St Moritz Hotel
A luxury hotel and spa, St Moritz is situated on the north coast of Cornwall, in the village of Trebetherick, near Rock, with such attractions as St Endellion, Boscastle and Tintagel to its east; and Padstow across the Camel Estuary to its west. At first sight, the hotel appears rather austere – tall white apartment blocks with almost glowing dark turquoise windows. “Hmmm, interesting – I’ve never stayed in an ice box before” was my husband’s (perhaps rather unkind) first remark. The reception building is slightly warmer externally in its curves; and one finds that the back of the accommodation block is more attractive – rather like a modern Mediterranean hotel, with the hard lines broken by staggered balconies and terraces looking out over the sea. It’s quite sensibly laid out, actually: the accommodation – which ranges from rooms and suites to apartments – is all in the one, big, shallow-V-shaped block, behind which are the gardens (plenty of grassy areas; a contemporary, easy-maintenance-type of garden) and the outdoor pool and Sea Side Restaurant beyond; whilst the other building houses the reception as well as all the other communal areas – the Cowshed Spa, a coffee lounge, gym, games room, pool area, and the main restaurant and bar. The reception / coffee lounge area is immediately welcoming – in this open plan space there are plenty of comfortable places to sit; the decor is smart, with neutral colours; and the atmosphere is laid back, with leather sofas, chairs and board games scattered around.
After a briefing from the friendly and professional lady who greeted us at the desk, we were taken to our room – a Junior Garden Suite. This large room featured a comfortable and spacious double bed as well pull-down bunks, on one of which Tristan slept, as well as an area for tea and coffee making (pleasingly, they provided fresh milk in the mini-bar fridge), the ubiquitous TV screen (thankfully not as large as one sometimes finds), and a desk. The decor was very contemporary – clean lines; the predominant colour white, with oak flooring and beige-grey curtains and triangular patterning above the sleeping areas. The bathroom was large and extremely clean, with Cowshed toiletries; perhaps the most gratifying aspect of the room, however, was the rather lovely conservatory area. This relaxing area boasted a glimpse of the sea through the French windows, which lead out into the garden and to private seating and sun lounges in one’s own private garden section, with flowering agapanthus plants screening one from other garden users.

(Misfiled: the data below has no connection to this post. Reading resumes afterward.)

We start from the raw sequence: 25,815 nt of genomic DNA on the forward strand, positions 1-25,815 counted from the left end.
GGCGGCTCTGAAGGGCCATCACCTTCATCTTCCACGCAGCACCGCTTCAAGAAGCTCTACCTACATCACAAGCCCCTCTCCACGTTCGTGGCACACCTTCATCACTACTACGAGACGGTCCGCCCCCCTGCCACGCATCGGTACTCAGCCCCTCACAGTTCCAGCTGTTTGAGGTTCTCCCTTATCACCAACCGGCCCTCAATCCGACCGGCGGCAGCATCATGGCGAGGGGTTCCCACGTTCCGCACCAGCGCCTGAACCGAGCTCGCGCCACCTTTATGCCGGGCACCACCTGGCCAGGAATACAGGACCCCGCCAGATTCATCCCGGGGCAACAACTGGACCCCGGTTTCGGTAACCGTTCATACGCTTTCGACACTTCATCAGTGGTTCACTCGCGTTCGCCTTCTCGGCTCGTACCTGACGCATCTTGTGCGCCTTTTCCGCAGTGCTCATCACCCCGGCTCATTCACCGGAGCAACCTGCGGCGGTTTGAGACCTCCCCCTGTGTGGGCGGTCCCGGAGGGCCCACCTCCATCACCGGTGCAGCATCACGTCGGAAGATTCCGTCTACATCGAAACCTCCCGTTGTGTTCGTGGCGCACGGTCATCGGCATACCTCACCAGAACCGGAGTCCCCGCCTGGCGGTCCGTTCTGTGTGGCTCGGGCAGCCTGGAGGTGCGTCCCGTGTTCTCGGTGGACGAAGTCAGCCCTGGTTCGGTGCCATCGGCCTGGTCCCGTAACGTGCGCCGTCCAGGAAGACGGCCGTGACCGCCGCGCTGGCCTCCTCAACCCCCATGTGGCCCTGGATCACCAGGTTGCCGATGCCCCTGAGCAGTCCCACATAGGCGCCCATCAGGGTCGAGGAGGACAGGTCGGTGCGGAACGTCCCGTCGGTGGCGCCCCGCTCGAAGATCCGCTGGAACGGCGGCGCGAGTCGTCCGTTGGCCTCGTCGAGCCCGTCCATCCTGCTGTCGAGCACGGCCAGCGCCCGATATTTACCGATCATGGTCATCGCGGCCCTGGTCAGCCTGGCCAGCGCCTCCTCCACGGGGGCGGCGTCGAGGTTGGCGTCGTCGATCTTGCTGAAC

That the hotel is child-friendly can be surmised from the pile of buckets, spades and other sea-and sand equipment that are available for guests to use, free of charge, in the entrance to the reception. The pool does have child-free times; regrettably I did not visit during one of these and so was subjected to being bombarded by a small inflatable rugby ball whilst trying to get in a few decent lengths. Thankfully, the sauna and steam room – both unusually spacious – were teenager (and ball)-free. The pool is large, with a white wooden ceiling and glass windows all round, and is kept at a very warm temperature; with different sections for serious swimmers (alas, commandeered by the ball-wielding youths), younger swimmers, toddlers and it boasts a Jacuzzi as well. I felt the lack of an ice fountain, but cold as well as warm showers were a suitable compromise.